Showing posts with label ks2 sats. Show all posts
Showing posts with label ks2 sats. Show all posts

Monday, 16 October 2017

Reading Roles Testimonials



What Is Reading Roles?

The concept of 'Reading Roles' (resources available on TES resources) is to assign a well-known job, role or profession to each element of the reading content domain. Most children will already understand what the jobs entail in real life and therefore will fairly immediately be able to gain an understanding of each cognitive domain.

Each domain has a symbol and is colour-coded so that there are further ways for the children to remember the domains and what they mean.

These could be used to colour-code questions used in class - the symbols could also be assigned to written comprehension questions so children begin to identify question types.

Click here to read more in my original blog post about Reading Roles.

What are the benefits of using Reading Roles?

Unlike other similar systems that are available, teachers and children already have a good idea of what each role entails because they are familiar with what people with those jobs do in real life. Therefore, they only have to attach the new understanding of the different domains to previously-held understanding, rather than learning two new sets of information - usually an abstract name for each domain, and its meaning.

Reading Roles help teachers to be more deliberate in their teaching of reading skills. Rather than just ask a question inspired by the text, teachers can be more deliberate about asking particular kinds of questions, making their lessons more focused. For example, a teacher might spend a day or a week, asking only 'Editor' questions (summarising) ensuring that they model and children practise that particular skill. Other similar systems advocate a less focused approach where lessons are not focused on particular skills.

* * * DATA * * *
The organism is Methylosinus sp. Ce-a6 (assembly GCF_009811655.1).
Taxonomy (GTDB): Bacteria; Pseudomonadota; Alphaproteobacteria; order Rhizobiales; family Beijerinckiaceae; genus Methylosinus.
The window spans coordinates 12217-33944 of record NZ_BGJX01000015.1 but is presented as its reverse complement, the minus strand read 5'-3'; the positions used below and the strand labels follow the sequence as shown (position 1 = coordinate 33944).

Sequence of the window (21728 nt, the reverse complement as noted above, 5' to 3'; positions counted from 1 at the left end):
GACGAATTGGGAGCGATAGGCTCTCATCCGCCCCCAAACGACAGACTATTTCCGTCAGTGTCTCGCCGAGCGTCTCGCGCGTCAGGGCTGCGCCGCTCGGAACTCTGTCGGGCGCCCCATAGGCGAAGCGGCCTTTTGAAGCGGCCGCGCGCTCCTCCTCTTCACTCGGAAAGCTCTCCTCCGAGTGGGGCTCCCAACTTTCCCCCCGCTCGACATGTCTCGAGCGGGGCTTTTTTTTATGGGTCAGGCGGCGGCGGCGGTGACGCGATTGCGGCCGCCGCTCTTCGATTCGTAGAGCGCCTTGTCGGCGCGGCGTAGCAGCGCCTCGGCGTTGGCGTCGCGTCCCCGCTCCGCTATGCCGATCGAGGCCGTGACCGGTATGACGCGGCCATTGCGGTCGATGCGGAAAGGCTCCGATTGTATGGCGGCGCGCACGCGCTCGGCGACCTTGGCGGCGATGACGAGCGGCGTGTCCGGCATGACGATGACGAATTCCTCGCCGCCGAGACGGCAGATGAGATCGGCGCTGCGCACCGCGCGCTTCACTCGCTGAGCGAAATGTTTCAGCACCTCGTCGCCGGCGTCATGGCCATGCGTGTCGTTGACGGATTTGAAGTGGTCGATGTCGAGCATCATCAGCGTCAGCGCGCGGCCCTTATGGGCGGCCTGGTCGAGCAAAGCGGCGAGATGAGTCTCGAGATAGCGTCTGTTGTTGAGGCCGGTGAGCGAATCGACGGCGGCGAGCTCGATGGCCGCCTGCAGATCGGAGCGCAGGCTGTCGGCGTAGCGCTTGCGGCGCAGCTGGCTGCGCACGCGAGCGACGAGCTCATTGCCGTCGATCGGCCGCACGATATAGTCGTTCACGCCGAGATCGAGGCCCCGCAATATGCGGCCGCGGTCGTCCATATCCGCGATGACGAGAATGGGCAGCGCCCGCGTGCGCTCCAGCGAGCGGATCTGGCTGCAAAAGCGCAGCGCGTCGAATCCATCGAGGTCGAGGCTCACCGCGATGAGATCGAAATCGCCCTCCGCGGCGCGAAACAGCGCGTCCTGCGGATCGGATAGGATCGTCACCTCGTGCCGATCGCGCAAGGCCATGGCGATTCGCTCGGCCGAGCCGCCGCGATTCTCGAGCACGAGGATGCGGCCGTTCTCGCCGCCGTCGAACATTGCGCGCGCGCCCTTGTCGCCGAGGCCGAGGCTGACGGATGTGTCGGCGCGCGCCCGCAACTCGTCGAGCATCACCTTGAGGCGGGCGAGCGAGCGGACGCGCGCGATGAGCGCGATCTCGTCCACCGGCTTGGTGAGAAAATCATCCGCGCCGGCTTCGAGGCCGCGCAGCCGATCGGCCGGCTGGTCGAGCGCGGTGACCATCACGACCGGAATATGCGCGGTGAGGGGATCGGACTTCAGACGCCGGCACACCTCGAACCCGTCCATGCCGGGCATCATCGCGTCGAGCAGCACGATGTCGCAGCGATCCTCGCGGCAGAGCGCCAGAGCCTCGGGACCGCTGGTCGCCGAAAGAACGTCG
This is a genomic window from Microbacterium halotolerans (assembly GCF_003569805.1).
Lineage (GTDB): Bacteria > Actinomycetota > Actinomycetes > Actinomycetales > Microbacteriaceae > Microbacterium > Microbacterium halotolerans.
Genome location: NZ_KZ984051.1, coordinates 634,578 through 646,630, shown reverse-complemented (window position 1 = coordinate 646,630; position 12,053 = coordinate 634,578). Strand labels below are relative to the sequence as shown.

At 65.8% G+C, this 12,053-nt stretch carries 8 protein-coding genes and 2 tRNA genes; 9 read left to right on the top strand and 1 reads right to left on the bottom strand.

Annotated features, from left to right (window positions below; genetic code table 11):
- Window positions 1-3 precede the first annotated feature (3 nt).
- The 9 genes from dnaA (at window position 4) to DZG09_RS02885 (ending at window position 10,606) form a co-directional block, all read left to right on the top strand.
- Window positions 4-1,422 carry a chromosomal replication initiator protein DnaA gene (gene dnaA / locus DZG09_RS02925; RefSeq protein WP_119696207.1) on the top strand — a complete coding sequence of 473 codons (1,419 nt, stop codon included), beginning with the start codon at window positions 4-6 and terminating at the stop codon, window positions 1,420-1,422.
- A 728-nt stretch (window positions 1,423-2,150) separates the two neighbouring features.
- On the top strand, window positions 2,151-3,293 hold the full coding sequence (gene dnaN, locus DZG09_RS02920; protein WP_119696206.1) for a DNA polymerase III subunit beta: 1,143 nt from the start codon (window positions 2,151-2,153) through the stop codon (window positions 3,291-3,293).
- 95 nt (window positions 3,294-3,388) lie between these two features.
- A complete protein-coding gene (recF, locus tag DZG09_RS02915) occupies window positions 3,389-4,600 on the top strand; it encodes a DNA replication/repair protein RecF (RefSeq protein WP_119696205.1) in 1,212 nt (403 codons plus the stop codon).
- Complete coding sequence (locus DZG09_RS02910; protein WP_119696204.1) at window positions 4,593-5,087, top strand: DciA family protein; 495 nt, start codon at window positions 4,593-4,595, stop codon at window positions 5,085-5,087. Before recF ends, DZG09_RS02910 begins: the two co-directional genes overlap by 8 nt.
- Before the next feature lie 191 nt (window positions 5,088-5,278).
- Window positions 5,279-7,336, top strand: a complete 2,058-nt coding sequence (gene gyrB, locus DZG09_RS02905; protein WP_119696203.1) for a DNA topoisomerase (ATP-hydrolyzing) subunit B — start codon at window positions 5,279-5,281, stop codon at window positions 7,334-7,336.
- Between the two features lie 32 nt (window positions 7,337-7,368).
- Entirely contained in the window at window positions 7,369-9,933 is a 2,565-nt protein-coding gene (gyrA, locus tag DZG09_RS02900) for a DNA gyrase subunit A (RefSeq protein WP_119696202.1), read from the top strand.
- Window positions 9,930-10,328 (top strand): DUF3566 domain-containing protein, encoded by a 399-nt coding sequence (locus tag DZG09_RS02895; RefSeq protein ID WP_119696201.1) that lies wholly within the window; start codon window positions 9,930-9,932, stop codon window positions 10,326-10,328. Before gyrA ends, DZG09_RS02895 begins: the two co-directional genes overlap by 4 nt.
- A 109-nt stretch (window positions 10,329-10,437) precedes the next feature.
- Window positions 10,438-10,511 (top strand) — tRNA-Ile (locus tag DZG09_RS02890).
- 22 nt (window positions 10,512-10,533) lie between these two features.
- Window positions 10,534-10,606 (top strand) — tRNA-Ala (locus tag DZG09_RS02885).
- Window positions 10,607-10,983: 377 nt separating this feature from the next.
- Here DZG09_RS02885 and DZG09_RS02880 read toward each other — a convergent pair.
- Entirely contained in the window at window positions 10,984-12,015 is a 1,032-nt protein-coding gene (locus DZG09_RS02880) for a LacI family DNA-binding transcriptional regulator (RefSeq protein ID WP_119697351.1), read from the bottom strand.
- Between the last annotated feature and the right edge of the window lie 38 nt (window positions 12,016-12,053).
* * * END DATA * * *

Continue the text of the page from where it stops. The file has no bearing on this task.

Teachers and children are able to use different cues to remember the different elements of the content domain: some remember them by colour, some by the symbol and others by the name. Each Reading Role has a child-friendly explanation of what the domain entails.

Can I See Some Examples of How They Are Used?

Yes, here:

Click here for examples of reading comprehensions (based on RJ Palacio's 'Wonder') which use the Reading Roles.

Click here for examples of reading comprehension (based on Sandi Toksvig's 'Hitler's Canary') which use the Reading Roles.

All the questions in the above examples were generated using question stems from the Key Stage 2 tests. Alison Philipson, a Literacy consultant in Bradford, has put together some very useful documents containing question stems taken from the KS1 and KS2 SATs which are all organised by the domains. These documents have been invaluable in our implementation of the Reading Roles.

What Do Others Think of The Reading Roles?

@son1bun (an English specialist at the Egmont Reading for Pleasure School of the Year 2018) discovered the Reading Roles via Twitter and had this to say:
"With the 2014 Curriculum, came the realisation that the Assessment focuses (AFs) for reading, which we had become so used to, were on longer 'in'. With a sharp intake of breath, we all began to tentatively use the words, Cognitive Domains (CDs). After the Frameworks for the KS2 tests were released and it finally dawned on us, that our beloved AFs had been buried. 
As the English lead for my school, I set about supporting my staff to get to grips with the CDs. We had always placed a great emphasis on teaching comprehension strategies, from Reception to Year 6, so it was just about finding an interesting way to do it. That's where Twitter came in. 
That Boy Can Teach (TBCT) is a prevalent voice on Edutwitter (which is where I first came across him). With his, 'golden nuggets' about writing, reading and all things education, he quickly became a favourite of mine.